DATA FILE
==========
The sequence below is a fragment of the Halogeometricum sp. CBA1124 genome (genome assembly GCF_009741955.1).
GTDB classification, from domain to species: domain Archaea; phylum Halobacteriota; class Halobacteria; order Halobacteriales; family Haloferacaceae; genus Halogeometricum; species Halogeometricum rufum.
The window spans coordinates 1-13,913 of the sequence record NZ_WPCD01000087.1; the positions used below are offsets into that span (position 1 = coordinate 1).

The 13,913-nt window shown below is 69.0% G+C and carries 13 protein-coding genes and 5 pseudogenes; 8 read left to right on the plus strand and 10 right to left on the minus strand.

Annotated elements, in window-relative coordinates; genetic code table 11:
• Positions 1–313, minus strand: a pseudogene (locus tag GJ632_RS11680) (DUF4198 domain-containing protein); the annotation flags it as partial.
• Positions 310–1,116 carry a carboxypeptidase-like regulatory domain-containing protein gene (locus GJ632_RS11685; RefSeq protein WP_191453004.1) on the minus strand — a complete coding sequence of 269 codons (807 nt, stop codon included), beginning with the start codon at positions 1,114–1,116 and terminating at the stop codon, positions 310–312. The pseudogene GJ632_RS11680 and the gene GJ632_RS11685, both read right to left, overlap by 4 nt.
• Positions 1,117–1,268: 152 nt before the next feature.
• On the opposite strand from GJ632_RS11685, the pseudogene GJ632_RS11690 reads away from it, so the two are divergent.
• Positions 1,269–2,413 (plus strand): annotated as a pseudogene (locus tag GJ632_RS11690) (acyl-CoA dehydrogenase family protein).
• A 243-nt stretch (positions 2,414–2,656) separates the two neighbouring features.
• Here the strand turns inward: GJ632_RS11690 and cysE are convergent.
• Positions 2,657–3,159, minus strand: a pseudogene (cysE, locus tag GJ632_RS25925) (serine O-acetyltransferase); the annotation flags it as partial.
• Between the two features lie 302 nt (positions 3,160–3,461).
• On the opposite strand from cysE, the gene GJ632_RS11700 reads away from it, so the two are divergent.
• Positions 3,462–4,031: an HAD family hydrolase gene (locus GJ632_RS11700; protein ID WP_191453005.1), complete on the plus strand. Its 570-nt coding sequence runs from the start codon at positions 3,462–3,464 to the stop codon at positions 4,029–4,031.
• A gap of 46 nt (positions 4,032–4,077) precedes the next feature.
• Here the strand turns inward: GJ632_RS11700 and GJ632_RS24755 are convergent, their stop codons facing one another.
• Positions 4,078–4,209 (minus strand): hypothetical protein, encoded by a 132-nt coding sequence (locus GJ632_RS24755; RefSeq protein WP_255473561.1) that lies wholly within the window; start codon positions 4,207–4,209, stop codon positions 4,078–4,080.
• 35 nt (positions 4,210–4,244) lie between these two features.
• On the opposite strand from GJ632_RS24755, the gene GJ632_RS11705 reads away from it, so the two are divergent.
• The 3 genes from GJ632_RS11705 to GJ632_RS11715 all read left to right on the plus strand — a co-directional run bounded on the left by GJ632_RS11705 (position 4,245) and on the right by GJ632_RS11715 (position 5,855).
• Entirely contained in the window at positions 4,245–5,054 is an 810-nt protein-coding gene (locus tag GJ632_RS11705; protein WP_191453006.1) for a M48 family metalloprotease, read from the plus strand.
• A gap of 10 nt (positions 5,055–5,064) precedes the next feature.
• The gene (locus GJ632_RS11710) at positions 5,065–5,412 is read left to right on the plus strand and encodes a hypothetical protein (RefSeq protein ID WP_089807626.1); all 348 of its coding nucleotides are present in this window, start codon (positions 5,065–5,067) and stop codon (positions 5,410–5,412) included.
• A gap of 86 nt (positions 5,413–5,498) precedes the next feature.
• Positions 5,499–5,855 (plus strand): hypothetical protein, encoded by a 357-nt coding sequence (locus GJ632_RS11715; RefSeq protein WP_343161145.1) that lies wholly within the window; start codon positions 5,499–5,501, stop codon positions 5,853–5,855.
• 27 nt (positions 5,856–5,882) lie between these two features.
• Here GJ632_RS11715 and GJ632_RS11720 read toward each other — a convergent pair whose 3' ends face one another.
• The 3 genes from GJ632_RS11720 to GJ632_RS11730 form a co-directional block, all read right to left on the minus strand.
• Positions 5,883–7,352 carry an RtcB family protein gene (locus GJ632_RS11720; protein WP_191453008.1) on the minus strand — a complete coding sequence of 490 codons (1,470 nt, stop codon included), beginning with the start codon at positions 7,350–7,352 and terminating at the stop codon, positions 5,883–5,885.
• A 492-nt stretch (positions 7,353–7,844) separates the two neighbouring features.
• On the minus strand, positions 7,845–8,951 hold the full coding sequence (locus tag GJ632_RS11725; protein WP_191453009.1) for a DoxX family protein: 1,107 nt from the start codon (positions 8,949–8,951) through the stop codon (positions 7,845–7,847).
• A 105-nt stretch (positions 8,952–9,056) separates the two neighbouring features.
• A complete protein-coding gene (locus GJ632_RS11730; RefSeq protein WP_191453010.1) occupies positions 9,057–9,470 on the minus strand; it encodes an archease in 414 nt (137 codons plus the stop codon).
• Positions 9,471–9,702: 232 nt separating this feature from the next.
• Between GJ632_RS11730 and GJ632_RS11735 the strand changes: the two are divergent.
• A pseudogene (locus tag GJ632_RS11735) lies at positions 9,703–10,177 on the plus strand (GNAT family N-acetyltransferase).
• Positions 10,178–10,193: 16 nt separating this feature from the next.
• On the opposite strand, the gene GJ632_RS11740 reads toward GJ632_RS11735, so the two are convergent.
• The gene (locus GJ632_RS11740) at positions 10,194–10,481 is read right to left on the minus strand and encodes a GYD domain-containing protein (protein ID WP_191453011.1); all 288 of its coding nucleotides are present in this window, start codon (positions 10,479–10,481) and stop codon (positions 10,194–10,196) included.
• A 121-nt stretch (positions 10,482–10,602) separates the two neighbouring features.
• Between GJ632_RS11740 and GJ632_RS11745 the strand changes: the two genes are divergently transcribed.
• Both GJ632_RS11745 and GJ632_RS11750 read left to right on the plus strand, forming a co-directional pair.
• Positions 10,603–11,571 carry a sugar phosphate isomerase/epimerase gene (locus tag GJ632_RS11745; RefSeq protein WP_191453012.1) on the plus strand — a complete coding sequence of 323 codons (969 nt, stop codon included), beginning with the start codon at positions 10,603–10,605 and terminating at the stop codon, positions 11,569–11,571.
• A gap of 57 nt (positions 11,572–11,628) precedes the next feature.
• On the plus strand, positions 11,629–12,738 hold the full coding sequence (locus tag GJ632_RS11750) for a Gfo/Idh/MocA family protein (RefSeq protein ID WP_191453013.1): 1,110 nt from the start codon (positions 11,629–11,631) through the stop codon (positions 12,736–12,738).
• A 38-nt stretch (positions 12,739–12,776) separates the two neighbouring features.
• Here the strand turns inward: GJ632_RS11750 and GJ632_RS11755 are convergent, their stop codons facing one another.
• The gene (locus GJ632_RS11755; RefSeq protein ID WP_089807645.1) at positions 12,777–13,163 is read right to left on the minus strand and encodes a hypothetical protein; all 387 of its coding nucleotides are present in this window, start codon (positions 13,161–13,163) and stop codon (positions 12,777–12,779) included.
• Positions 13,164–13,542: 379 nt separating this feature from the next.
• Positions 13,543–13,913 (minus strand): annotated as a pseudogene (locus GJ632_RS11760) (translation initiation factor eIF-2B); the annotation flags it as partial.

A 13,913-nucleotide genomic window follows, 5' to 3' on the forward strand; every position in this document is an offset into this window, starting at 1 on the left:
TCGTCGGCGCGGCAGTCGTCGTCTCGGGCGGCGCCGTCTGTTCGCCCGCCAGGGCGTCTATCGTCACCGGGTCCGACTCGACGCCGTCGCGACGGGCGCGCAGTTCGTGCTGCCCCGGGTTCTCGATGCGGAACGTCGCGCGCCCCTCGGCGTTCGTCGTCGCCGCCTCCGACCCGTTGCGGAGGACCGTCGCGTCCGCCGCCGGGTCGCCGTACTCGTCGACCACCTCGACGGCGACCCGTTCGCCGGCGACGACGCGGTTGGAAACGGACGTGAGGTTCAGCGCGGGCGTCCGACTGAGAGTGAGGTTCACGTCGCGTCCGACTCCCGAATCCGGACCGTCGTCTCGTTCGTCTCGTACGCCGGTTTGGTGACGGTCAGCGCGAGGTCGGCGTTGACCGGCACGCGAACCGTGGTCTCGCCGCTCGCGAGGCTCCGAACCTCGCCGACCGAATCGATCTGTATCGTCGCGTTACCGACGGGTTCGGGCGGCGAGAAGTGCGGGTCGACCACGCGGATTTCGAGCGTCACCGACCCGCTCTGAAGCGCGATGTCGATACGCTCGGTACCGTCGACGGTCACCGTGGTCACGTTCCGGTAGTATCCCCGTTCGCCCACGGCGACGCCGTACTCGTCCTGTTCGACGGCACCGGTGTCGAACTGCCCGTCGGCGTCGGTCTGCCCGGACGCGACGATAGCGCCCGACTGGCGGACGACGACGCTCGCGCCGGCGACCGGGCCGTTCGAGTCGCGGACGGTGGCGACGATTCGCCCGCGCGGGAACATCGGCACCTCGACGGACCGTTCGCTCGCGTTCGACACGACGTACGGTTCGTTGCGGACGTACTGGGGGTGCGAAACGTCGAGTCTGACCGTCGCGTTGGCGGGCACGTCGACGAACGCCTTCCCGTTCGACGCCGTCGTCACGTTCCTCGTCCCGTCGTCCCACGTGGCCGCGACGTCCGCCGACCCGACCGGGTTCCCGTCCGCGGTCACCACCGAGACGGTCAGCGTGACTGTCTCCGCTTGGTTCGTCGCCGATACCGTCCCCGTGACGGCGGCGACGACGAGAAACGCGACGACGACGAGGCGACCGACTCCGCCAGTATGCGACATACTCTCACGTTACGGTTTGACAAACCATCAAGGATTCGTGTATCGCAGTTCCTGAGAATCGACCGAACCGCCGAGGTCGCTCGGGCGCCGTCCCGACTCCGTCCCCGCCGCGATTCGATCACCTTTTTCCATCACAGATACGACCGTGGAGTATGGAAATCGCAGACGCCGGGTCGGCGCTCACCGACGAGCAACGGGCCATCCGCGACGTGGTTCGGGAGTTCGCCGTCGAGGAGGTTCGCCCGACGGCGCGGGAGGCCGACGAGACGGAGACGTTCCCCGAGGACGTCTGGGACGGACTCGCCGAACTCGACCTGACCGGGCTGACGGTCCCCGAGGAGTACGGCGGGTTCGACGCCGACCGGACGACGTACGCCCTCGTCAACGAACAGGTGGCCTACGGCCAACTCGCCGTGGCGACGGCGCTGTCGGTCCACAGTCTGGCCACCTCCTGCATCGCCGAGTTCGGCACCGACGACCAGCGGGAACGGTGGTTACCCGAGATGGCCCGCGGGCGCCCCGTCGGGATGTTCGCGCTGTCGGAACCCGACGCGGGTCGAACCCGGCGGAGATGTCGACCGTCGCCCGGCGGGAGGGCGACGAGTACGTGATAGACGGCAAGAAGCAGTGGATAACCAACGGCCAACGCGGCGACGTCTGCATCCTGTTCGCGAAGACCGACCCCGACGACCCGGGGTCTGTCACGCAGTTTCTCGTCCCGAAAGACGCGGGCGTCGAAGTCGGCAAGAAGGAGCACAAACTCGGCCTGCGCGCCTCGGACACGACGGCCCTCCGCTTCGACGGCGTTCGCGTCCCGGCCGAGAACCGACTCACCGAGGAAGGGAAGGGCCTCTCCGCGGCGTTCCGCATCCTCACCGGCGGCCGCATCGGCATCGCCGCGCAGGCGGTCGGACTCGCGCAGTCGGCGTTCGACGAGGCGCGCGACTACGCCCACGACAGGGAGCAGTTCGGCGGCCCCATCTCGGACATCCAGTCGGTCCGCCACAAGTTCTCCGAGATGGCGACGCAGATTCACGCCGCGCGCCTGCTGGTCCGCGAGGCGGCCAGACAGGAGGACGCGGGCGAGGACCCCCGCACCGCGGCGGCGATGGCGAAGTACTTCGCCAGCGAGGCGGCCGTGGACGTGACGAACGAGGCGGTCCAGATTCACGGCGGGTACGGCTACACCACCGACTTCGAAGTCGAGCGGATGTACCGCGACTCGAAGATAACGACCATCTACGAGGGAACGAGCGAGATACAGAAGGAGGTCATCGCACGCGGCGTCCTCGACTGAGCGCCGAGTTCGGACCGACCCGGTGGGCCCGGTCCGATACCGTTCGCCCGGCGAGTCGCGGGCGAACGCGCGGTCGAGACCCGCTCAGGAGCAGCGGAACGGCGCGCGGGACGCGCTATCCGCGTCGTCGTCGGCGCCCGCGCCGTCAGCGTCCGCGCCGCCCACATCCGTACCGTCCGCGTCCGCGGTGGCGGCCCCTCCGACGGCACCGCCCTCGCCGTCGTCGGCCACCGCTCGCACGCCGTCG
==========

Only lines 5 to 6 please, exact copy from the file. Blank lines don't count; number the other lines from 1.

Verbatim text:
Annotated elements, in window-relative coordinates; genetic code table 11:
• Positions 1–313, minus strand: a pseudogene (locus tag GJ632_RS11680) (DUF4198 domain-containing protein); the annotation flags it as partial.